SegWit would double the transactions per second capacity of bitcoin by rejigging the makeup of transactions, stripping out some details such as signatures. It would also add some extra functionality, including possibly moving some transactions off-chain in a way that might not benefit the miners. This solution would keep control over the bitcoin network decentralised.
The decentralisation factor is more important than you might realise. Bitcoin isn't just a financial instrument — its community can be deeply ideological, and since its creation in 2008 it has been framed as a digital currency that works independently of central banks and the established financial system, with no single centralised source of power or control.
One criticism of SegWit is that it appears to be only a temporary solution. It just doubles the network's bandwidth, while BU allows miners to vote to increase the capacity when they need with no upper limit.
Why is everyone going nuts over this now?
This isn't a new, sudden problem. The bitcoin community has been debating and wrangling over this for years, with little real consensus. But it's back in the headlines after the US Securities and Exchange Commission rejected a recent attempt by early Facebook backers the Winklevoss twins to launch a Bitcoin exchange tracker fund (ETF).
Justin Sullivan/Getty ImagesThis application had dominated the news cycle in bitcoin world — and post-denial, the community is once again revisiting the fundamental challenge of transaction volumes. Earlier this month, nearly 20 exchanges also published contingency plans for a fork — publicly recognising the possibility.
Don't expect to see this solved overnight, either. SegWit is prepared and ready to go but its developers are looking for 95% of the bitcoin community to agree to it before they pull the trigger — a very high bar. So far less than 30% of users have signalled support for SegWit, according to Blockchain.info.
BU is also nominally ready to go but has experienced technical issues. 70% of Bitcoin Unlimited nodes were knocked offline earlier in March as a result of an exploited software bug.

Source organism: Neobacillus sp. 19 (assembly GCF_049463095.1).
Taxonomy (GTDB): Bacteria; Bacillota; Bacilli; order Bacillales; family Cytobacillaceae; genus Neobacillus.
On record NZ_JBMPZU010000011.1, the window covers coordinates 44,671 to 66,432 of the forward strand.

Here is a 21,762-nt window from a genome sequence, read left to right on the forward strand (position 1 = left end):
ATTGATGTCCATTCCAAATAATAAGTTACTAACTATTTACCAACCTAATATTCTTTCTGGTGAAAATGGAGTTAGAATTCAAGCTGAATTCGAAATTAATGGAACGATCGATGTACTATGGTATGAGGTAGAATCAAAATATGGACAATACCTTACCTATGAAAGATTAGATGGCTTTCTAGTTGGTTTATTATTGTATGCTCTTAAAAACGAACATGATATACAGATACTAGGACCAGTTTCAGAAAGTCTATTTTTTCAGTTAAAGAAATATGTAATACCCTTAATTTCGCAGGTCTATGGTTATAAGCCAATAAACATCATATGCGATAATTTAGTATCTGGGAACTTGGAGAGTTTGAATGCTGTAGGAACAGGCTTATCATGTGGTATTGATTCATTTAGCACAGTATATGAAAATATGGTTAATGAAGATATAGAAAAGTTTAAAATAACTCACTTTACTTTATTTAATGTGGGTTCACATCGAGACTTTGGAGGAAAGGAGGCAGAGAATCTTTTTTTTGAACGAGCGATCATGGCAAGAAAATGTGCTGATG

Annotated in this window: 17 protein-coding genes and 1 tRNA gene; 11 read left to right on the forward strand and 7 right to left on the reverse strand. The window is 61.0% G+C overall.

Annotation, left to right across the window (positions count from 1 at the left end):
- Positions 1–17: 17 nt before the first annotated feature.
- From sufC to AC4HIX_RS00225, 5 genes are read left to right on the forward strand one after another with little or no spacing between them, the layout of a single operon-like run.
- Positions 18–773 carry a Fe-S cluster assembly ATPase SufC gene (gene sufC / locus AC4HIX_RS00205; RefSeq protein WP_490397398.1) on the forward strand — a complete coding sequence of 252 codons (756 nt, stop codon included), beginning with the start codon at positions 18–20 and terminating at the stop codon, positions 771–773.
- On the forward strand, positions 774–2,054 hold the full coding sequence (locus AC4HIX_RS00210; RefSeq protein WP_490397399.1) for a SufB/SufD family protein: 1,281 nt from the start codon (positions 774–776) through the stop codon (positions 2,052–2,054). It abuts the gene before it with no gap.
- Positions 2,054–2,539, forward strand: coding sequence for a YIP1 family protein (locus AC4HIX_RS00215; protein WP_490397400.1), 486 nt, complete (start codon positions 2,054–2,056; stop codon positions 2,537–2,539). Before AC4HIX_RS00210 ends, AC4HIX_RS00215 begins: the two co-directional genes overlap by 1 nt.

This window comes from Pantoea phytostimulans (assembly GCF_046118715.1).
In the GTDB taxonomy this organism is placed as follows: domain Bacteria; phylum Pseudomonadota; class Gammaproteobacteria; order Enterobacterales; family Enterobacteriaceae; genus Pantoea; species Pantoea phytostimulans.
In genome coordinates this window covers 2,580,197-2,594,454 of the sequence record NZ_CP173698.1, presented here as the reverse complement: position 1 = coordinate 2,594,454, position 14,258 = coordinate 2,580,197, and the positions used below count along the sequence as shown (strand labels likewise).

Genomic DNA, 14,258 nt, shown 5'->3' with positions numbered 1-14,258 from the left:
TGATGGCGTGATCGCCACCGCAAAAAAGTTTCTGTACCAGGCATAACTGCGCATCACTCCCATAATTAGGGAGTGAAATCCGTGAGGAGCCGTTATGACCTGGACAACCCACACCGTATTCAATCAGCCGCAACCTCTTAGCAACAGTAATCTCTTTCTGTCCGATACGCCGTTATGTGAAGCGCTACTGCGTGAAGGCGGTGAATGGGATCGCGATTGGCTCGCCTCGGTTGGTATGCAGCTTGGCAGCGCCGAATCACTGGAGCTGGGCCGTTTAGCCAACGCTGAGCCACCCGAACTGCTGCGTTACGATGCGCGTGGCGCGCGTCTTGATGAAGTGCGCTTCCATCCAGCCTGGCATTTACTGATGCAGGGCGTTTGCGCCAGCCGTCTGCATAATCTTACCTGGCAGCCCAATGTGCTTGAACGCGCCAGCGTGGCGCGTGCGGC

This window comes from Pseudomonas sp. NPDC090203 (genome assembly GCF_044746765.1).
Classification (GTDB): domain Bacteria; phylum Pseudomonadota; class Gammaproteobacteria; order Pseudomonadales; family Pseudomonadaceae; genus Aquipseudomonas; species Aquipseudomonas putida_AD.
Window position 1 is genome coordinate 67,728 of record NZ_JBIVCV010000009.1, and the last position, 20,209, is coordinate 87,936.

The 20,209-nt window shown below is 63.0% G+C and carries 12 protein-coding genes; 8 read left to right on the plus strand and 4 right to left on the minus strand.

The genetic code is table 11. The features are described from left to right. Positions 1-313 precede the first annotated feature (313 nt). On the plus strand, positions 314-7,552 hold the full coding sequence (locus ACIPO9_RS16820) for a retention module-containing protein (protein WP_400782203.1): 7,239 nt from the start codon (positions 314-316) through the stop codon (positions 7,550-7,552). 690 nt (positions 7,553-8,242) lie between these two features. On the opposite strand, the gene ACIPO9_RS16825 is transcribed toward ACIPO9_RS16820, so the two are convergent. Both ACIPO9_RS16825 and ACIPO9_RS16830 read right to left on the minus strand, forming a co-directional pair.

Who's going to win?
Nothing in the world of bitcoin is ever simple, so the outcome to this debate isn't clear right now. It's possible that bitcoin will fork and then both rival currencies will continue to coexist side-by-side, competing for users and legitimacy.
Another digital currency, Ethereum, hard-forked in 2016 over in response to a hack of the DAO (a decentralised organisation — it's complicated), but some miners disagreed with this decision and chose to continue to follow the original Ethereum blockchain — creating two competing currencies.
Something similar may happen with bitcoin. In their contingency plan, the exchanges said they will list BU as an alternative cryptocurrency, so people are publicly preparing for that possibility.
Or, everyone may all come to a happy compromise! But at the moment, a fork is sounding more and more likely.
What does this mean for the value of bitcoin?
Bitcoin has been hitting record highs recently, and if the fork problem is resolved in a timely and satisfactory manner, then it could make the market even more bullish.
But if it's not, and there's "increasing belligerence," then Hayter predicts that "you'll continue to see the price lose momentum," and some of the gains of the last few months could even be wiped out. The bitterness of the debate sparked a 20% collapse in bitcoin earlier this week. (You can see the live price of bitcoin here.)
The dispute also threatens to damage Bitcoin's reputation in the eyes of observers. Throughout its history, the digital currency has been associated with political radicalism and a level of shadiness. It's a Wild West — best exemplified by the collapse of the then-dominant exchange MtGox in 2013, with hundreds of millions of dollars worth of bitcoins vanishing with it.
A schism so huge it literally tears the digital currency in two will do little to repair Bitcoin's reputation in the eyes of sceptics.